Some singers grow on you over time and others stop you in your tracks. Emily Mae Winters falls in to the second category. I first saw her play last December and immediately decided she was a performer I wanted to see again. I got my chance recently with the release party for her début EP "Foreign Waters" at the Winemaker's Club, tucked away under the arches of Holborn viaduct. It was a party, as well, with enough family and friends to ensure a lively atmosphere.
Emily played the whole night without a traditional support, but brought a mix of musicians on to the stage throughout the evening so we actually had three or four sets, each of which was different, and the time flew past far too fast. It is a feature of musicians now that they are no longer bounded by musical genres and Emily is very comfortable writing and singing songs influenced by Folk, Celtic, Country and Americana and her love of poetry.
The four songs self-written on the EP reflect this mixing of styles but there does appear to be a central theme of a journey, connected by the nautical titles, which perhaps represents where Emily is at the moment. She has been singing in country bands but seems to be heading more towards folk both new and traditional. At the launch we were treated to a version of "Sally Gardens" as good as any I've ever heard.
The opening track "Anchor" is about somebody searching for something, but not quite sure what it, to give a sense of direction. This track immediately introduces us to Emily's very powerful vocals, accompanied by just the lightest musical backing. She has a voice that reminds me of Hannah Martin, with rich tones and the ability to both soar and swoop at the same time.
The second track, Miles To Go, continues this theme of a journey still to be made and has a more country feel to it, aided by Ben Walker on slide guitar.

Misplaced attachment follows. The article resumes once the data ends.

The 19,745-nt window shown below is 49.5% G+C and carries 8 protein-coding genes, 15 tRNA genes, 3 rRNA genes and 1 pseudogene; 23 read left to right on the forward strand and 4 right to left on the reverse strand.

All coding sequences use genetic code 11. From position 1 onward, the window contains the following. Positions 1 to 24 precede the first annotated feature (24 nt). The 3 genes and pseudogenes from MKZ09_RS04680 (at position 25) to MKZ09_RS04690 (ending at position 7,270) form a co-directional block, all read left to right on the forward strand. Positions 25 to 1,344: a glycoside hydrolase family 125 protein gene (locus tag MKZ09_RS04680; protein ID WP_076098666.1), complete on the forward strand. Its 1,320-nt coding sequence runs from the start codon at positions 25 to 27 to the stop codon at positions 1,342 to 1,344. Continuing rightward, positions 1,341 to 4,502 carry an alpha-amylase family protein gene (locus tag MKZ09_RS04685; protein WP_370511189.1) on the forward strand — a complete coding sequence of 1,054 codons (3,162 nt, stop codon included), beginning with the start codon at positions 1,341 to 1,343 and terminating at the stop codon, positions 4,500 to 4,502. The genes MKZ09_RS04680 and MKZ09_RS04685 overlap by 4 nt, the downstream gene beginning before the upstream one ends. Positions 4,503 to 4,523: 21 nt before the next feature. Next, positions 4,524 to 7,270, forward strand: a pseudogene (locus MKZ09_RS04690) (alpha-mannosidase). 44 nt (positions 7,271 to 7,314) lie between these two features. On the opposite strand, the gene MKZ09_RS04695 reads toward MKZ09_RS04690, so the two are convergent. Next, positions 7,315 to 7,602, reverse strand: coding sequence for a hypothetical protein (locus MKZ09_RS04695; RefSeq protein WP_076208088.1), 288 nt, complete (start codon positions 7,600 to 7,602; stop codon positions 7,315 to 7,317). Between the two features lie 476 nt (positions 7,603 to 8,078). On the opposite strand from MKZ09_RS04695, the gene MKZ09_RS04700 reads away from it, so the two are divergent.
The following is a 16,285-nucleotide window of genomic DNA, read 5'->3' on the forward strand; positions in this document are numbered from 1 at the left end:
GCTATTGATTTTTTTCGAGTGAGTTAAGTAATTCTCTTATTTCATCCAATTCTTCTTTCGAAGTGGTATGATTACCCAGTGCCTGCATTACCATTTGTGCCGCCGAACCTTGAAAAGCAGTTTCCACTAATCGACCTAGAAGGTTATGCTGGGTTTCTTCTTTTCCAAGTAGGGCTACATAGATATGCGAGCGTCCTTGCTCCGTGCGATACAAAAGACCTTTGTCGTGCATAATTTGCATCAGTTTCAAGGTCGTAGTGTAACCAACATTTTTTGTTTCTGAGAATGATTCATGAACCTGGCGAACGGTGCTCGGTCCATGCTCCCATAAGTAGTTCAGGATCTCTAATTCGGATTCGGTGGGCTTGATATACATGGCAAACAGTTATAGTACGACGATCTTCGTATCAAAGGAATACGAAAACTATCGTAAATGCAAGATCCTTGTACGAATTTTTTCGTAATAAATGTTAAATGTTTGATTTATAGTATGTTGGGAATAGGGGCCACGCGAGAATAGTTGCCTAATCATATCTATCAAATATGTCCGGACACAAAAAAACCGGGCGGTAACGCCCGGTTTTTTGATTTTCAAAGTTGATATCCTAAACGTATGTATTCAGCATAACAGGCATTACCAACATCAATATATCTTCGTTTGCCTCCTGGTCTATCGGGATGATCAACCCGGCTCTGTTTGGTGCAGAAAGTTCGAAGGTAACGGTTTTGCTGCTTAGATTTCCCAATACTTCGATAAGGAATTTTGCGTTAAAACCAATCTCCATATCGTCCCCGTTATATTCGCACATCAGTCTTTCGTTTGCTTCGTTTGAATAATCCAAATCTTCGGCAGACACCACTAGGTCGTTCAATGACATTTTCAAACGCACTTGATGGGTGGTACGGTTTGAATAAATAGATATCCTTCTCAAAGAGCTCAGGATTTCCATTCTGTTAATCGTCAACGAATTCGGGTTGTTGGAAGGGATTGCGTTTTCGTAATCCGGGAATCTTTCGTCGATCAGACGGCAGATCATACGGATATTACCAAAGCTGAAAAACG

Both of these tracks are already award winners in their own right; 'Anchor' winning the folk category in the Guardian Song Writing Competition and 'Miles To Go' winning the UK Song Writing Contest Folk Category.
The title track, Foreign Waters, again has the feel of more to come, this time having to push the comfort zone and maybe make sacrifices to achieve an aim. It isn't a love song, but perhaps a song about love that will need to be foregone.
Last, but by no means least, is the beautiful 'Until the Light', my personal favourite. This song again is different, possibly drawing on Emily's training in music and theatre at the Royal Central School of Speech and Drama as it could be the central ballad in a musical. Emily accompanies herself on piano with only a touch of cello to support really dramatic, powerful singing. Here we finally see the deep breath taken and a determination to go forward to whatever the future may bring.
The production values on the EP are superb, as would be expected when Ben Walker was in charge of the recording and the photography was placed in the talented hands of Ellie Lucas.
This is a delicious taster of Emily's music but we also heard a number of new songs at the launch and it has to be hoped that there will be a much larger helping to come in the very near future.
|Wilful Missing: Unsinkable Sailor||B D Harrington: The Diver's Curse|
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